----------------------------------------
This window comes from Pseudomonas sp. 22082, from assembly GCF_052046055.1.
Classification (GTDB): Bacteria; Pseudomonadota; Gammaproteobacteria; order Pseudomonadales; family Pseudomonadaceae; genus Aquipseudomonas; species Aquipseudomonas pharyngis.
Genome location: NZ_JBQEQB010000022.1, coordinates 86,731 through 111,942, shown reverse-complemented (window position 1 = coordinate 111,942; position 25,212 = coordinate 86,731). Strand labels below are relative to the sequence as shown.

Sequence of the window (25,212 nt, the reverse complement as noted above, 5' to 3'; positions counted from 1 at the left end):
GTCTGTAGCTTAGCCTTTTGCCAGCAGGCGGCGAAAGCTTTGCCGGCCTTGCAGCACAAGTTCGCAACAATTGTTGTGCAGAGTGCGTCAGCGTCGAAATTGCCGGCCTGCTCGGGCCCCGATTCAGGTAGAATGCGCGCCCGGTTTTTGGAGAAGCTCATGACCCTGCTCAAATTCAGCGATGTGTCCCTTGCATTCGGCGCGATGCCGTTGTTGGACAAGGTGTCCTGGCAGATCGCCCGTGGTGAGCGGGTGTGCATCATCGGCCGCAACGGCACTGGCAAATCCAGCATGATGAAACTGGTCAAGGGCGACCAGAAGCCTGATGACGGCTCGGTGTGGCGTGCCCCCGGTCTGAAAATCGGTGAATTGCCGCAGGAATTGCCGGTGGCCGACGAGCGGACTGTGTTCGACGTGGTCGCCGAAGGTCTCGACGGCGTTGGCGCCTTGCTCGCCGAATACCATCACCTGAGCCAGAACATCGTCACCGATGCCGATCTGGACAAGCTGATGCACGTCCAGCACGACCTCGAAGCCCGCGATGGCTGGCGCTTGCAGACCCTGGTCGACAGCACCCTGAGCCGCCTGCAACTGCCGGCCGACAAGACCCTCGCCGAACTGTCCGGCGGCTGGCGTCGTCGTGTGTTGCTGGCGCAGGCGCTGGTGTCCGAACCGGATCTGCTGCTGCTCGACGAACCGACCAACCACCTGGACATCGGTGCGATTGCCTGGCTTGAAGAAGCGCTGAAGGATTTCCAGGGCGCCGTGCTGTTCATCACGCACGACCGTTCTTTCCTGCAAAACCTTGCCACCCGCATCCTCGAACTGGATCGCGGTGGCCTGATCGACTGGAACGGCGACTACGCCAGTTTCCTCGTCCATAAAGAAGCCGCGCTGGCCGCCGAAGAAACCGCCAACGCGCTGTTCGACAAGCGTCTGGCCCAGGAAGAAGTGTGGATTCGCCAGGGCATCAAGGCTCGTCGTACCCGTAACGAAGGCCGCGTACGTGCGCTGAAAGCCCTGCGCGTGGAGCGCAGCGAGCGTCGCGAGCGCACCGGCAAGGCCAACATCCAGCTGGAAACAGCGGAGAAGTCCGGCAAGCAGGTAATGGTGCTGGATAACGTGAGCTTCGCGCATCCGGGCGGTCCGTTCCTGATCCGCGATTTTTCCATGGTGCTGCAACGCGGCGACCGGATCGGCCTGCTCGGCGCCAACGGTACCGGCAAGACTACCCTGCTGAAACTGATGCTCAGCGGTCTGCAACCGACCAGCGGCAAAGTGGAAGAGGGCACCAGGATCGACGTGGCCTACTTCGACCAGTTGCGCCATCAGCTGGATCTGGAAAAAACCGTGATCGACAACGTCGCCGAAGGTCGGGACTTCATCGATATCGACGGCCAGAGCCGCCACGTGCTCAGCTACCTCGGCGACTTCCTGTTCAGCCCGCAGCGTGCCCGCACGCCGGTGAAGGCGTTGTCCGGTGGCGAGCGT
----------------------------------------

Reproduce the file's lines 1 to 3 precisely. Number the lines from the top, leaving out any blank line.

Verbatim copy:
This window comes from Pseudomonas sp. 22082, from assembly GCF_052046055.1.
Classification (GTDB): Bacteria; Pseudomonadota; Gammaproteobacteria; order Pseudomonadales; family Pseudomonadaceae; genus Aquipseudomonas; species Aquipseudomonas pharyngis.
Genome location: NZ_JBQEQB010000022.1, coordinates 86,731 through 111,942, shown reverse-complemented (window position 1 = coordinate 111,942; position 25,212 = coordinate 86,731). Strand labels below are relative to the sequence as shown.